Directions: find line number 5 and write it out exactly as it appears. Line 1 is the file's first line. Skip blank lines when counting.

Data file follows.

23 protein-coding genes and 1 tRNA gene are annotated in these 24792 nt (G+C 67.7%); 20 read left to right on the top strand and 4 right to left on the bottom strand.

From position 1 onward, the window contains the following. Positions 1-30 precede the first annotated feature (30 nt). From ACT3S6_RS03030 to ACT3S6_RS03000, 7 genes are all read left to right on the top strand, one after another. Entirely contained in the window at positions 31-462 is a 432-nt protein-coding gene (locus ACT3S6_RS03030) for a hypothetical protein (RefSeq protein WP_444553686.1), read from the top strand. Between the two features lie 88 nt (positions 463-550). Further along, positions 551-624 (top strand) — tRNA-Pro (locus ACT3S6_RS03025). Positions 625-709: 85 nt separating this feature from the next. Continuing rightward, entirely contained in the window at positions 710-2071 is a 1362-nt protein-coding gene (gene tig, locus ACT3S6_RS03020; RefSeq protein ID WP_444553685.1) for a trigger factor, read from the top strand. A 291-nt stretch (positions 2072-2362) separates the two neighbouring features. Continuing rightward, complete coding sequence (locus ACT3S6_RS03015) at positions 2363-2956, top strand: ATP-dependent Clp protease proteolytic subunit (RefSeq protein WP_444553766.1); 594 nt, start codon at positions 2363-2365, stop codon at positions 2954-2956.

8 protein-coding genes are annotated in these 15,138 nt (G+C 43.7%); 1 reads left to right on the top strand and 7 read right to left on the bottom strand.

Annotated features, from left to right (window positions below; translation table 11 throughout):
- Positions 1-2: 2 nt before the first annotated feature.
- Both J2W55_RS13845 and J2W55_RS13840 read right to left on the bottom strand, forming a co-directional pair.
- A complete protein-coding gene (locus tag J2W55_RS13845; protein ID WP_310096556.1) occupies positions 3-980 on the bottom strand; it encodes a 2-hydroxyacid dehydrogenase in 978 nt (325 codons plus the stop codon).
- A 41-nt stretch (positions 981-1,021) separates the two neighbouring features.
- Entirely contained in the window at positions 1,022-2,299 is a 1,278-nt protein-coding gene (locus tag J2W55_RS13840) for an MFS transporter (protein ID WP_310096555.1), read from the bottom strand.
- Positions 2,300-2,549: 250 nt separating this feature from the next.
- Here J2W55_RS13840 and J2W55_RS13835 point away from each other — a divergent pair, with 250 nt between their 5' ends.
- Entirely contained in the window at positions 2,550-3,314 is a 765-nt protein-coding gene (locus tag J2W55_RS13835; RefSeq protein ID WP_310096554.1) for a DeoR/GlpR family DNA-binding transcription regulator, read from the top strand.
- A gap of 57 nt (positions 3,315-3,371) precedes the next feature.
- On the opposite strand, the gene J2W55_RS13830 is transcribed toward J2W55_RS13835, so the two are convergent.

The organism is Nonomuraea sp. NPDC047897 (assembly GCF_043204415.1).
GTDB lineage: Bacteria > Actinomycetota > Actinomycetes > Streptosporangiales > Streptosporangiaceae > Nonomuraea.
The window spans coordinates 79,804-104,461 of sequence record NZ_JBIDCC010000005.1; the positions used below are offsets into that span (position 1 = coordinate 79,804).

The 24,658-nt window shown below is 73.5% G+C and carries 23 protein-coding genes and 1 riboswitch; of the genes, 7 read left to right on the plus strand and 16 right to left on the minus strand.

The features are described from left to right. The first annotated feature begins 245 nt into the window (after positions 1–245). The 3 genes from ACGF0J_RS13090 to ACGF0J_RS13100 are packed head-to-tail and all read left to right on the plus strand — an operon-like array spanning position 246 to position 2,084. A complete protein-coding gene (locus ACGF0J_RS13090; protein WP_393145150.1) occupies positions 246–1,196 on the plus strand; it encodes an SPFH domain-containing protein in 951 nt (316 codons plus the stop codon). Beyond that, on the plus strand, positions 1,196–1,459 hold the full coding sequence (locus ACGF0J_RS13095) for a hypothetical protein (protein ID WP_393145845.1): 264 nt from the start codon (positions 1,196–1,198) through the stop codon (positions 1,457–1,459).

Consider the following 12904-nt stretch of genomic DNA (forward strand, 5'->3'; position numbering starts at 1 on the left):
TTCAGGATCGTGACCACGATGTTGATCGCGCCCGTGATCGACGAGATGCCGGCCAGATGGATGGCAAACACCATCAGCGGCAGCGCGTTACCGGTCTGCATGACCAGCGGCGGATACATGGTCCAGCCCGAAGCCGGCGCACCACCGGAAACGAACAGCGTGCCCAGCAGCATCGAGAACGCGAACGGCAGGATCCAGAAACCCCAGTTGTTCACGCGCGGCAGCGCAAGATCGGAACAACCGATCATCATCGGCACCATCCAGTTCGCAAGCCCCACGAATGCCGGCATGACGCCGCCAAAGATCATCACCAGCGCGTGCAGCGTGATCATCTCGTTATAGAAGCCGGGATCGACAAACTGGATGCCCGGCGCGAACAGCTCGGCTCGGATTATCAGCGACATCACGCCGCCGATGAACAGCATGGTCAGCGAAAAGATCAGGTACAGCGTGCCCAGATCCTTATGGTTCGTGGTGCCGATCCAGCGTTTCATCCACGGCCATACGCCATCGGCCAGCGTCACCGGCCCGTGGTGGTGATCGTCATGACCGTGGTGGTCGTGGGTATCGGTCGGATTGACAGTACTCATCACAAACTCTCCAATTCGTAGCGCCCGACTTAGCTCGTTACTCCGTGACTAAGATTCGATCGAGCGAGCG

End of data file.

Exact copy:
- Positions 1-2: 2 nt before the first annotated feature.